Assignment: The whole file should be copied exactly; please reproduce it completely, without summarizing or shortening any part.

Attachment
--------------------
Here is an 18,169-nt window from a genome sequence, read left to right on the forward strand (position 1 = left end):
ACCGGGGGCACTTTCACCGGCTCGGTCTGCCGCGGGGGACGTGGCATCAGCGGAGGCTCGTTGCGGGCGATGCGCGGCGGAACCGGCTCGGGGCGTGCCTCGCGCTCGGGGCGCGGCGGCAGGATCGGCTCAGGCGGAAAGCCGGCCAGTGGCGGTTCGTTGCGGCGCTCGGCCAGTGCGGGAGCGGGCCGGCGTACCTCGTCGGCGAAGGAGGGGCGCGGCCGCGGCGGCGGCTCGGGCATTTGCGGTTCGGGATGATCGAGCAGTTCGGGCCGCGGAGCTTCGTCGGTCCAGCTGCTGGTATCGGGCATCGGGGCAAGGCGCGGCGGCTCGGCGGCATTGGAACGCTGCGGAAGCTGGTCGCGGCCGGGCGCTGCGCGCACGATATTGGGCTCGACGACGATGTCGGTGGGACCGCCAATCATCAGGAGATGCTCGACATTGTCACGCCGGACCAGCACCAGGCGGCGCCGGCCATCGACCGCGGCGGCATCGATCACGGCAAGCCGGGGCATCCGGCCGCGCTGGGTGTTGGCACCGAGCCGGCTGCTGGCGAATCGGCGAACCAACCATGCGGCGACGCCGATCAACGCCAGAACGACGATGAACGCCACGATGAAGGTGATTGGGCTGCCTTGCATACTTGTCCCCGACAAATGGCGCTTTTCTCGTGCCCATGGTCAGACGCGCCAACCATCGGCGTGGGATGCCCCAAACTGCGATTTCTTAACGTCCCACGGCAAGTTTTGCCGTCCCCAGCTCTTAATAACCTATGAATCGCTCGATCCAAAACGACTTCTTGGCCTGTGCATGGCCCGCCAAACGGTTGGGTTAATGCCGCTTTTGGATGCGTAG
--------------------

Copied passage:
Here is an 18,169-nt window from a genome sequence, read left to right on the forward strand (position 1 = left end):
ACCGGGGGCACTTTCACCGGCTCGGTCTGCCGCGGGGGACGTGGCATCAGCGGAGGCTCGTTGCGGGCGATGCGCGGCGGAACCGGCTCGGGGCGTGCCTCGCGCTCGGGGCGCGGCGGCAGGATCGGCTCAGGCGGAAAGCCGGCCAGTGGCGGTTCGTTGCGGCGCTCGGCCAGTGCGGGAGCGGGCCGGCGTACCTCGTCGGCGAAGGAGGGGCGCGGCCGCGGCGGCGGCTCGGGCATTTGCGGTTCGGGATGATCGAGCAGTTCGGGCCGCGGAGCTTCGTCGGTCCAGCTGCTGGTATCGGGCATCGGGGCAAGGCGCGGCGGCTCGGCGGCATTGGAACGCTGCGGAAGCTGGTCGCGGCCGGGCGCTGCGCGCACGATATTGGGCTCGACGACGATGTCGGTGGGACCGCCAATCATCAGGAGATGCTCGACATTGTCACGCCGGACCAGCACCAGGCGGCGCCGGCCATCGACCGCGGCGGCATCGATCACGGCAAGCCGGGGCATCCGGCCGCGCTGGGTGTTGGCACCGAGCCGGCTGCTGGCGAATCGGCGAACCAACCATGCGGCGACGCCGATCAACGCCAGAACGACGATGAACGCCACGATGAAGGTGATTGGGCTGCCTTGCATACTTGTCCCCGACAAATGGCGCTTTTCTCGTGCCCATGGTCAGACGCGCCAACCATCGGCGTGGGATGCCCCAAACTGCGATTTCTTAACGTCCCACGGCAAGTTTTGCCGTCCCCAGCTCTTAATAACCTATGAATCGCTCGATCCAAAACGACTTCTTGGCCTGTGCATGGCCCGCCAAACGGTTGGGTTAATGCCGCTTTTGGATGCGTAG